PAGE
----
China lashes out at German ambassador over cyber security

BEIJING — China's foreign ministry lashed out at the German ambassador on Wednesday after he said Beijing failed to respond to requests to discuss Chinese internet controls foreign companies worry will disrupt business.

Ambassador Michael Clauss told the South China Morning Post newspaper of Hong Kong the two governments agreed in 2016 to set up a group to discuss cyber issues but it "has yet to see the light of day." He said requests for a "meaningful dialogue" about Chinese curbs on virtual private networks, which are used for encrypted communication and can evade Beijing's web filters, have "regrettably not yet received a positive response."

"The remarks by the relevant ambassador are not constructive, and some of them are even wrong," said a foreign ministry spokeswoman, Hua Chunying, at a regular briefing.

Hua said Germany had been invited to send delegations for consultation but was reluctant to do so.

"Instead, they accuse China of lacking sincerity for dialogue. It does not make sense," said Hua. "I hope the German Embassy and the people involved can refrain from unprofessional and irresponsible remarks and do something conducive to development of bilateral relationship and mutually beneficial cooperation."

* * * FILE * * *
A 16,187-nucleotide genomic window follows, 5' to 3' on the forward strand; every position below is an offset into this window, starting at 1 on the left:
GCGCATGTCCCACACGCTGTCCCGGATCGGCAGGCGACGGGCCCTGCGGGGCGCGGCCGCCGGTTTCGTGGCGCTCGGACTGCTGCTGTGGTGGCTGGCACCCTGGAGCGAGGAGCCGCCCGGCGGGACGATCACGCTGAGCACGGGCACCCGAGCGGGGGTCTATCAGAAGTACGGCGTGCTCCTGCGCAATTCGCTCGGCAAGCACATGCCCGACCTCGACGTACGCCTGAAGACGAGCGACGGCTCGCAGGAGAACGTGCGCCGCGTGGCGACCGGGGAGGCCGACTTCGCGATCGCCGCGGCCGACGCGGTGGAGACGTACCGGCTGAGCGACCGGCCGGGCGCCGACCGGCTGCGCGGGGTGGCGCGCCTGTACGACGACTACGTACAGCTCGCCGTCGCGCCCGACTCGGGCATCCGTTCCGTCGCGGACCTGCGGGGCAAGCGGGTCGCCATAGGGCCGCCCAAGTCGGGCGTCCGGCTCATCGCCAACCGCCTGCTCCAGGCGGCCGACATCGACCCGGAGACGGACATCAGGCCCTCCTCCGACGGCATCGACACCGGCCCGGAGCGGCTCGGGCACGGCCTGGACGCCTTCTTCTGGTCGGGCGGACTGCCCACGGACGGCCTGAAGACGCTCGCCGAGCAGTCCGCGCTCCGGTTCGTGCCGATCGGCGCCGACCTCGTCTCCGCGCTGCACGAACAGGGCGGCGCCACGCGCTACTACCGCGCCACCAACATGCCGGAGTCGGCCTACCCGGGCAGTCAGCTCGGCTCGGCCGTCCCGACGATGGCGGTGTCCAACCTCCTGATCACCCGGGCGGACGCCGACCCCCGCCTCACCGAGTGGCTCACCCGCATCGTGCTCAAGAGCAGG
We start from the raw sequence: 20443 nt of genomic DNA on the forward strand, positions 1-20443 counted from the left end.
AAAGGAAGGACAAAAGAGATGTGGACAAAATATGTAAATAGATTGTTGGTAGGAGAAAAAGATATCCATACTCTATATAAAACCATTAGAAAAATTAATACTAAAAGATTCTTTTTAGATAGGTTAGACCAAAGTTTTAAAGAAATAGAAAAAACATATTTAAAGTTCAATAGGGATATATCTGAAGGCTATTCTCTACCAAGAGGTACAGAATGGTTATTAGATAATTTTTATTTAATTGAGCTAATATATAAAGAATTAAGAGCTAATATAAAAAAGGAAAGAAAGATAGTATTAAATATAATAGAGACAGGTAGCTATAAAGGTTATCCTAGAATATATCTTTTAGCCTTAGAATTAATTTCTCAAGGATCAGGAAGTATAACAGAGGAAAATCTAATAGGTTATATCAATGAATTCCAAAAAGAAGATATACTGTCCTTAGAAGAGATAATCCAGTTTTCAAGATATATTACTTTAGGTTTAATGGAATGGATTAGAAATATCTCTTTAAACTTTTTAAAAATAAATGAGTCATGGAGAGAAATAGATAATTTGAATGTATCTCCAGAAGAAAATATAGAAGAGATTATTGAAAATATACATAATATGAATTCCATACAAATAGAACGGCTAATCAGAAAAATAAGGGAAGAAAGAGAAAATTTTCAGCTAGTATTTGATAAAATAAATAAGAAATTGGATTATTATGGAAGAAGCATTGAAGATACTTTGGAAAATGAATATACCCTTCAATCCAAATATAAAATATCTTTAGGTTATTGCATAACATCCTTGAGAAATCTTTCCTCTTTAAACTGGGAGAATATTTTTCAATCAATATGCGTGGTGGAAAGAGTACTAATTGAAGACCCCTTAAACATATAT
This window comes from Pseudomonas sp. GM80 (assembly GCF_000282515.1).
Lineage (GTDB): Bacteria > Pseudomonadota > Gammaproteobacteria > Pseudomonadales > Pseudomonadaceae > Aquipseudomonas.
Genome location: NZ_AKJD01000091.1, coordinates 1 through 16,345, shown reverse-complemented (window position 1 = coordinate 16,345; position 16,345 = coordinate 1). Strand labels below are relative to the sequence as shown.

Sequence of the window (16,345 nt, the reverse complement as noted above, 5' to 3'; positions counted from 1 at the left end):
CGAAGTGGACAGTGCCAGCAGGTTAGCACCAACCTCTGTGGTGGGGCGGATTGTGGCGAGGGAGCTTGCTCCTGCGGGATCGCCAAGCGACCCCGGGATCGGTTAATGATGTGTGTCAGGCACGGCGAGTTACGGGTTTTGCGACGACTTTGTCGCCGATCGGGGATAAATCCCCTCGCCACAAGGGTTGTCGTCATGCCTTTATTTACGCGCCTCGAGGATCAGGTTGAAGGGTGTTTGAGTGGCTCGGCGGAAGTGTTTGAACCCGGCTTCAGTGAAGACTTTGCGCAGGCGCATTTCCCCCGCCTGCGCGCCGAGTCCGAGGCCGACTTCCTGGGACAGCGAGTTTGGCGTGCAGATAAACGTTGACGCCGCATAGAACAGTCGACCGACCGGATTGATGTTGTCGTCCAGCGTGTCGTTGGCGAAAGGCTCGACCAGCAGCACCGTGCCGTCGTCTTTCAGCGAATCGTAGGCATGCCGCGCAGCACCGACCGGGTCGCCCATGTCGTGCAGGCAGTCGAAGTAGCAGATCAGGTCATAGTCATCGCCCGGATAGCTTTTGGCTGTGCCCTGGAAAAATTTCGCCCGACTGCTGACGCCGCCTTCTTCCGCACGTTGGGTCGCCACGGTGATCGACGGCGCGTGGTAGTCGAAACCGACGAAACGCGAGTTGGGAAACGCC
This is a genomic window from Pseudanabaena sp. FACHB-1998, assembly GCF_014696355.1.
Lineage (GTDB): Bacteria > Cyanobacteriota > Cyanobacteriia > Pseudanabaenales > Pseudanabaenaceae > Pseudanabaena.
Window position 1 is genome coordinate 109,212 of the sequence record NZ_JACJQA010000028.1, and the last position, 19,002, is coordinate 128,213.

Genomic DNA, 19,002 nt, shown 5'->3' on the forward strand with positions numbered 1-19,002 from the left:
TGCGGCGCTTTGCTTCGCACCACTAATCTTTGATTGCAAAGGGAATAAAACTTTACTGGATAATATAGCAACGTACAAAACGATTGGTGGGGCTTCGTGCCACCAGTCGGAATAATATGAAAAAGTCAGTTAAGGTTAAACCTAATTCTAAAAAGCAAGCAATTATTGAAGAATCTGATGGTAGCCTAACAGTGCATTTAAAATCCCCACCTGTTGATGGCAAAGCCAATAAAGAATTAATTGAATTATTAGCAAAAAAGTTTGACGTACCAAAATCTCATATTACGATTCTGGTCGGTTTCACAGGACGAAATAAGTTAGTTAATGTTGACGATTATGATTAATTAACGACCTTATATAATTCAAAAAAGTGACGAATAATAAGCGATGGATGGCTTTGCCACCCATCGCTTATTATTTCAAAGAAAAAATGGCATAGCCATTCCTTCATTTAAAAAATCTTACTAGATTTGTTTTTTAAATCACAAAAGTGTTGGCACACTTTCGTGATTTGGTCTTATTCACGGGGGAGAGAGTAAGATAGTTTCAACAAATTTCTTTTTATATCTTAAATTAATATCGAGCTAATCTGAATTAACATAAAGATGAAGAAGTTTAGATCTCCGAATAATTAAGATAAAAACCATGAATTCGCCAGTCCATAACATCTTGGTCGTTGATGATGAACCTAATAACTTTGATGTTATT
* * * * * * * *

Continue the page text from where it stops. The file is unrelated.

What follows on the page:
It is almost unheard of for the Chinese foreign ministry to criticize a foreign diplomat, but Clauss is unusually forthright in talking publicly about import curbs, internet controls and other sensitive issues.

In June, Clauss called on communist authorities to release a detained bishop of the underground Roman Catholic church. He expressed concern about proposed changes in regulations on worship.

Chinese authorities have banned use of unlicensed VPNs as part of a sweeping crackdown on technology to evade controls aimed at preventing the public from seeing material deemed subversive or obscene.

China has the world's biggest population of internet users, with some 730 million people online. Estimates of the number of scientists, businesspeople, students and others who rely on VPNs for work and study run into the tens of millions.

Foreign companies use VPNs to communicate securely with their offices abroad and to see news and other websites that are blocked by Chinese web filters.

Companies already cite internet controls as among the biggest obstacles to doing business in China. Some have expressed concern being required to use only government-approved VPNs could weaken their security.

The VPN crackdown coincides with a Cybersecurity Law that took effect on June 1 and tightens control over data. It limits use of foreign security technology and requires companies to store information about Chinese citizens within this country.

Clauss's comments followed a warning this month by the head of Germany's domestic intelligence agency that Chinese intelligence was engaged in a "broad-based attempt to infiltrate" its government. The official said Chinese agents used social networks to try to cultivate lawmakers and other officials as sources and targeted more than 10,000 Germans.

In the newspaper interview, Clauss said that issue could have been discussed by the German-Chinese cyber group but it has never met.

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